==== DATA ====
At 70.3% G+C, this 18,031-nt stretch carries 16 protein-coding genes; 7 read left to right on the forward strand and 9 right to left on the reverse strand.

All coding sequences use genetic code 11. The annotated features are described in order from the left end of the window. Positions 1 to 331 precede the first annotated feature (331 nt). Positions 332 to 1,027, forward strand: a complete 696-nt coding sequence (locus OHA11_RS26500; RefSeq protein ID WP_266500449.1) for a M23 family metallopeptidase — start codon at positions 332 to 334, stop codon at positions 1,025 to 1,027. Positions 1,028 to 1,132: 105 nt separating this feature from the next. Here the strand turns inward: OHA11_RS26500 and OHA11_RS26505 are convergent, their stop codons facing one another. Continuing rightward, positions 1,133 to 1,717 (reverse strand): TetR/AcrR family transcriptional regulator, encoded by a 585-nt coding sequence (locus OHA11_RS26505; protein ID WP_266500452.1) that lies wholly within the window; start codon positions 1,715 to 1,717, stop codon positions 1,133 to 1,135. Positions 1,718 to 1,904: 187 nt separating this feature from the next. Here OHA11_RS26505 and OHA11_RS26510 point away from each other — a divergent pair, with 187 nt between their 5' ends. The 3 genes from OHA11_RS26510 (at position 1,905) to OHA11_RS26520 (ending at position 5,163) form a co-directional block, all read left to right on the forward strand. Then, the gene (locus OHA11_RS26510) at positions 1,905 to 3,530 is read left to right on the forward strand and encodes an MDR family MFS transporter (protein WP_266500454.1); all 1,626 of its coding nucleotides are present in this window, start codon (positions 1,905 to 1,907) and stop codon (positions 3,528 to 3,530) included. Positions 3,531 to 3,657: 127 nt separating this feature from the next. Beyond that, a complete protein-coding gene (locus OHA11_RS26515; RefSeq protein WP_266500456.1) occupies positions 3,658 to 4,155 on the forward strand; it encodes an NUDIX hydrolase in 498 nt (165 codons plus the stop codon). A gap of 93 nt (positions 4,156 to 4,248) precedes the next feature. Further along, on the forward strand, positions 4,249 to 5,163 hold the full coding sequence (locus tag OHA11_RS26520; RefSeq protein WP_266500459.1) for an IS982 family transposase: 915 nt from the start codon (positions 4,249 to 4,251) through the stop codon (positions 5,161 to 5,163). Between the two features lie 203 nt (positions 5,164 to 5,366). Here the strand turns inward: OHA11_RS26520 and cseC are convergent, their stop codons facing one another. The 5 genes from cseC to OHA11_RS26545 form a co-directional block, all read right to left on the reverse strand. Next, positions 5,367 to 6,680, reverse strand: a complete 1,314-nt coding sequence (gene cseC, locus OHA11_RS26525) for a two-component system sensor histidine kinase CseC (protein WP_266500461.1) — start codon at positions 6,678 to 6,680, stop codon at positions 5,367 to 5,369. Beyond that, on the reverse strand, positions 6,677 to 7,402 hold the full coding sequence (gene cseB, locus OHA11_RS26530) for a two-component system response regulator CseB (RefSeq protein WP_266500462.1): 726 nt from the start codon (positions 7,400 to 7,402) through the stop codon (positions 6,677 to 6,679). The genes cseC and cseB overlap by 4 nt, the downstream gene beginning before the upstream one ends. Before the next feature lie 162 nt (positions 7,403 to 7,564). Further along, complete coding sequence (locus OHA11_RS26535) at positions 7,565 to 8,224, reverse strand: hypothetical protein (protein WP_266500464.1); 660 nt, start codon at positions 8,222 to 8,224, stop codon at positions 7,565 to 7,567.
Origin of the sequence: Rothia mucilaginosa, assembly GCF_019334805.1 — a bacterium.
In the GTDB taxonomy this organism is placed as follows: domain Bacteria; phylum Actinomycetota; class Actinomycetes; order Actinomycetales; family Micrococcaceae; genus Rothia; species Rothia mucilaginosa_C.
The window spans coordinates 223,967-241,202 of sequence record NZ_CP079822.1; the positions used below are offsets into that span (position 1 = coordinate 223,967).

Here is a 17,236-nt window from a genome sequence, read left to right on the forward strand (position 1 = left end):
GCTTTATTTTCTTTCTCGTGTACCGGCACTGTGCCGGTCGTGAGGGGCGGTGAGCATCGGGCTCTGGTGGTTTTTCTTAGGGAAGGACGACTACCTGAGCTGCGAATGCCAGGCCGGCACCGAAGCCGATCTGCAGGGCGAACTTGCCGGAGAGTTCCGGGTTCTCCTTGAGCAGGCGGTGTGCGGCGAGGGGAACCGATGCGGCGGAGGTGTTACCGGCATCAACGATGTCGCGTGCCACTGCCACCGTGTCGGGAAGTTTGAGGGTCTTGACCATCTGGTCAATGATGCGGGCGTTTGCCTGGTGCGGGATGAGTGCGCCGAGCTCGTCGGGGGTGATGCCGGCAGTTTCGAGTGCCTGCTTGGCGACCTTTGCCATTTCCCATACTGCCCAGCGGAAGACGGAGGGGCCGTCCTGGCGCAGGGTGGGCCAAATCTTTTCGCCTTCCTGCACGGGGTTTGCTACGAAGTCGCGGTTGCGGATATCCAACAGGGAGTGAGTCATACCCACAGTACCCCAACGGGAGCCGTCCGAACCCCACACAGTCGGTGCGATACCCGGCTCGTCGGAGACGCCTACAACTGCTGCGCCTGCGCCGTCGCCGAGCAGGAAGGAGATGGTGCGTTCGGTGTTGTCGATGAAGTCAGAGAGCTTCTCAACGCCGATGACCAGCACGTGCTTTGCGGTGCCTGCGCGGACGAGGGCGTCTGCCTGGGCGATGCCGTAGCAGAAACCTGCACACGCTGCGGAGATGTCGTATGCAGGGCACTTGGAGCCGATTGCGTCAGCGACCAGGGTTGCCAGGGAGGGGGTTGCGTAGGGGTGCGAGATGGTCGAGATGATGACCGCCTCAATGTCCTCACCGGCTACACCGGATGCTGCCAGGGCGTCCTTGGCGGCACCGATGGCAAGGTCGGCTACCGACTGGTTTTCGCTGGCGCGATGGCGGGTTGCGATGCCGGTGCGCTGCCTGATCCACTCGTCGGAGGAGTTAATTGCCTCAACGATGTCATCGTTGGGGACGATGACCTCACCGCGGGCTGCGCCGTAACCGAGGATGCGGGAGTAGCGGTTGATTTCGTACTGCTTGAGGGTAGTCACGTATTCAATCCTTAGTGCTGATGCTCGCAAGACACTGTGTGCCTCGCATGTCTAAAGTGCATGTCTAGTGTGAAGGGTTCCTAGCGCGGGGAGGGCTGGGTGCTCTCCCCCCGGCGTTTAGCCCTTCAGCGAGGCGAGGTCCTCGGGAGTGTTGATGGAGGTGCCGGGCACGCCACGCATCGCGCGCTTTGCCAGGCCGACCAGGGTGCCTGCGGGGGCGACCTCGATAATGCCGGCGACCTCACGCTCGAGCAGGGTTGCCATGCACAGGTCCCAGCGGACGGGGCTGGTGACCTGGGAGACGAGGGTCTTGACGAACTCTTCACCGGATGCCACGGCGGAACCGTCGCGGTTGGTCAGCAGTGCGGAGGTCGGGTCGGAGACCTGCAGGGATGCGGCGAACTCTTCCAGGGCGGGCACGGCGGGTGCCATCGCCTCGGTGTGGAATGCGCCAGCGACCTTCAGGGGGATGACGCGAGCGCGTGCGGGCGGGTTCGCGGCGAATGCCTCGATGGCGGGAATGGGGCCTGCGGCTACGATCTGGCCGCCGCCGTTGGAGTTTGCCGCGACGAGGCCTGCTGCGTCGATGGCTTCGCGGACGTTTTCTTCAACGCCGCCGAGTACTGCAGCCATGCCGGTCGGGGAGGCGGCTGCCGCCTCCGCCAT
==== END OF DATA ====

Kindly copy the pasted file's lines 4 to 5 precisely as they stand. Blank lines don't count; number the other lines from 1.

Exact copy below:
In the GTDB taxonomy this organism is placed as follows: domain Bacteria; phylum Actinomycetota; class Actinomycetes; order Actinomycetales; family Micrococcaceae; genus Rothia; species Rothia mucilaginosa_C.
The window spans coordinates 223,967-241,202 of sequence record NZ_CP079822.1; the positions used below are offsets into that span (position 1 = coordinate 223,967).